Working for Nothing: The Supply of Volunteer Labor
Volunteer activity is work performed without monetary recompense. This article shows that volunteering is a sizeable economic activity in the United States, that volunteers have high skills and opportunity costs of time, that standard labor supply explanations of volunteering account for only a minor part of volunteer behavior, and that many volunteer only when requested to do so. This suggests that volunteering is a "conscience good or activity"-something that people feel morally obligated to do when asked, but which they would just as soon let someone else do.
|Date of creation:||1997|
|Date of revision:|
|Publication status:||Published in Journal of Labor Economics|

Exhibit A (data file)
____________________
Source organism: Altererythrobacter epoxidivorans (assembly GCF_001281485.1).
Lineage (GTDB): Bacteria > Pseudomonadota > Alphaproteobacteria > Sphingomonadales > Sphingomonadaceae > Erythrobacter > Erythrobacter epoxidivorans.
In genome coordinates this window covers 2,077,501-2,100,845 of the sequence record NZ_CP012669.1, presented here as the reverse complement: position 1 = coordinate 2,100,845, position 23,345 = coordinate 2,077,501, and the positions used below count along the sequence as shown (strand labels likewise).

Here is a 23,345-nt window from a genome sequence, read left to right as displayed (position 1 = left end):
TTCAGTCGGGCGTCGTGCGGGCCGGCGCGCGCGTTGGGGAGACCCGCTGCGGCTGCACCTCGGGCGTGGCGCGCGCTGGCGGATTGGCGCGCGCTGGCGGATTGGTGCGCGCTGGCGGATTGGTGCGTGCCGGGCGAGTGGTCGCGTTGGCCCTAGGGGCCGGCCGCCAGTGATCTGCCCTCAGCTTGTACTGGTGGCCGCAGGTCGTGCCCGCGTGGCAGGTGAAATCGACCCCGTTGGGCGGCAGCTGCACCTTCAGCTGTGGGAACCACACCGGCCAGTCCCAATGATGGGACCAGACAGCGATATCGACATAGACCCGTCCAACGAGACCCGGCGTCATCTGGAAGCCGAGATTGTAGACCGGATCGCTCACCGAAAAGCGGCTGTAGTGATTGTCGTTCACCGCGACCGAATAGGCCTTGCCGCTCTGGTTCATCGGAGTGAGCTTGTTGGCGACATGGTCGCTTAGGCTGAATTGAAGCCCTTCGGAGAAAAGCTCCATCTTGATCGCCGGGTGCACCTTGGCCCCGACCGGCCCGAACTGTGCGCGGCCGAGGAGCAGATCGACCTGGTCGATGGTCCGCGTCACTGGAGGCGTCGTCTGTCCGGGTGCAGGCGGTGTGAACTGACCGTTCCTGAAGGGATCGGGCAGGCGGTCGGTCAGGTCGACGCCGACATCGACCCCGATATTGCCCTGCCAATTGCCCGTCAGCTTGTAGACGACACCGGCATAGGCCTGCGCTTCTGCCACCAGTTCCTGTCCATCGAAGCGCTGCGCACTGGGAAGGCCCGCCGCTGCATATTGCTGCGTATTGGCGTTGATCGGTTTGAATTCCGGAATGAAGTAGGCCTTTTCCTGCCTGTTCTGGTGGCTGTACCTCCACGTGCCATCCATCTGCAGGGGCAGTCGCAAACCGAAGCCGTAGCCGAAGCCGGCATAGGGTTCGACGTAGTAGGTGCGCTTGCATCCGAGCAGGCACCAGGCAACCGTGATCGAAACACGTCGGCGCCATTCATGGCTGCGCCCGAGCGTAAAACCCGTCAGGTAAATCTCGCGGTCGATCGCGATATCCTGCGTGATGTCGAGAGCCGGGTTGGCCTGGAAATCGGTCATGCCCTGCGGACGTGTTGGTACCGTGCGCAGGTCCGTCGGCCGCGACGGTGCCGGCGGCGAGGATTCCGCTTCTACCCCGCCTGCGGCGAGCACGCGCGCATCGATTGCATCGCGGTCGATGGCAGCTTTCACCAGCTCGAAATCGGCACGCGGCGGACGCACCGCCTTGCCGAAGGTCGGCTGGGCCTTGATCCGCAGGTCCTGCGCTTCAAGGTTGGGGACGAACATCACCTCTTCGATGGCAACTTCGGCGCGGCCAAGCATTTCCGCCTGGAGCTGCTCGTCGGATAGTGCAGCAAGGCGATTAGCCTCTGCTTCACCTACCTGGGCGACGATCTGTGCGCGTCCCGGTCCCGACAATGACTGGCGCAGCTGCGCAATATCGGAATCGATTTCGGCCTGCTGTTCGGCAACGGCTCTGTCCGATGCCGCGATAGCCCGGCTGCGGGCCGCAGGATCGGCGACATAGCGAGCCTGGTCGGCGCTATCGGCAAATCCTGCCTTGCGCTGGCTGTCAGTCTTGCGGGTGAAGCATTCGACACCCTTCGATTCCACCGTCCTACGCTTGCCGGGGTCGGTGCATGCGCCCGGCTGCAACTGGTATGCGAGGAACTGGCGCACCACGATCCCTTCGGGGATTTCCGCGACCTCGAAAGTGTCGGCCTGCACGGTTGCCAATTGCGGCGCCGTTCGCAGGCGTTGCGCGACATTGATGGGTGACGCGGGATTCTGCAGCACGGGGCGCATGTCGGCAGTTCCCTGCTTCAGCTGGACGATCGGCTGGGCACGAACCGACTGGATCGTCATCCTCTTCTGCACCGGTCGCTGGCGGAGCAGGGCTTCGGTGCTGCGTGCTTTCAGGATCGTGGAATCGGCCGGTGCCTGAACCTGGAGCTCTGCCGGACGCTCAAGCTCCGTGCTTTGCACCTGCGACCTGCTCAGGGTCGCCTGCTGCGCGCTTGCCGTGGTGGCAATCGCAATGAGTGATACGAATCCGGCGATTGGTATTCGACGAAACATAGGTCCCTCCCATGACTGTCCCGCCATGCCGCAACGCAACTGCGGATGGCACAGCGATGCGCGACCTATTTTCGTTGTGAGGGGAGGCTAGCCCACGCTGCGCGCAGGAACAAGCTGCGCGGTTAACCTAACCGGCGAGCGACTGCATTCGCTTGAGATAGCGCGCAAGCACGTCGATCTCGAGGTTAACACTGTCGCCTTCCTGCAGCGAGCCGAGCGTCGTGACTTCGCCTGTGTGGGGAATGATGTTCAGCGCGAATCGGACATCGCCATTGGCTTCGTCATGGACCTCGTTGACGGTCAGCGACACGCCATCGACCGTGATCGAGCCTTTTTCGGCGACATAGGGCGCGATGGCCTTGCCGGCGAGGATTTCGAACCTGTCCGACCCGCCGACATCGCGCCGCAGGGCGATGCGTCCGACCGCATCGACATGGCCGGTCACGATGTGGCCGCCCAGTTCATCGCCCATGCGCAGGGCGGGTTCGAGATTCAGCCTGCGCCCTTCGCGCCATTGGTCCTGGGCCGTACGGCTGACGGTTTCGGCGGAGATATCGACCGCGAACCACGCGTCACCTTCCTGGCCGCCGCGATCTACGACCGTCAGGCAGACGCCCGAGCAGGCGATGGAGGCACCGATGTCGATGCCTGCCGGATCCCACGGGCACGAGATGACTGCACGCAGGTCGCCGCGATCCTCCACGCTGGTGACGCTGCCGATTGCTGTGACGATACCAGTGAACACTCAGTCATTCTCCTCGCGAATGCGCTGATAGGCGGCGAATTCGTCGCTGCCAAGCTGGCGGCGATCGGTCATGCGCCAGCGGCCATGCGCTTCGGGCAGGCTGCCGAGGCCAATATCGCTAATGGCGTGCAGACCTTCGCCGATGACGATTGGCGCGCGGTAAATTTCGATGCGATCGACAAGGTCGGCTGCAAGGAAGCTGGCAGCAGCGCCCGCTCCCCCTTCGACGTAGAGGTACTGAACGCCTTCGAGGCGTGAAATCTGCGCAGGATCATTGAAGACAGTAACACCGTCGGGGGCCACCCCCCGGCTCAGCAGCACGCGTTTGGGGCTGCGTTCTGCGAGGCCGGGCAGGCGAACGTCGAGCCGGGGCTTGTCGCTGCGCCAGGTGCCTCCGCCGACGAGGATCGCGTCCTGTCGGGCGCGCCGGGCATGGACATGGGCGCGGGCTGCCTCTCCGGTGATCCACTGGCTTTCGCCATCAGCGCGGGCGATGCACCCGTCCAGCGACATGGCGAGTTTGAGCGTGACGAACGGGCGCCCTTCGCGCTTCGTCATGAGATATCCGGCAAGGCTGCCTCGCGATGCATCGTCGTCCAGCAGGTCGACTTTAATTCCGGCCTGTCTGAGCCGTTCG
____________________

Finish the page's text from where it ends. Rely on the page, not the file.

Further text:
|Contact details of provider:|| Postal: Littauer Center, Cambridge, MA 02138|
Web page: http://www.economics.harvard.edu/
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- Yoram Ben-Porath, 1967. "The Production of Human Capital and the Life Cycle of Earnings," Journal of Political Economy, University of Chicago Press, vol. 75, pages 352.
- Menchik, Paul L. & Weisbrod, Burton A., 1987. "Volunteer labor supply," Journal of Public Economics, Elsevier, vol. 32(2), pages 159-183, March.
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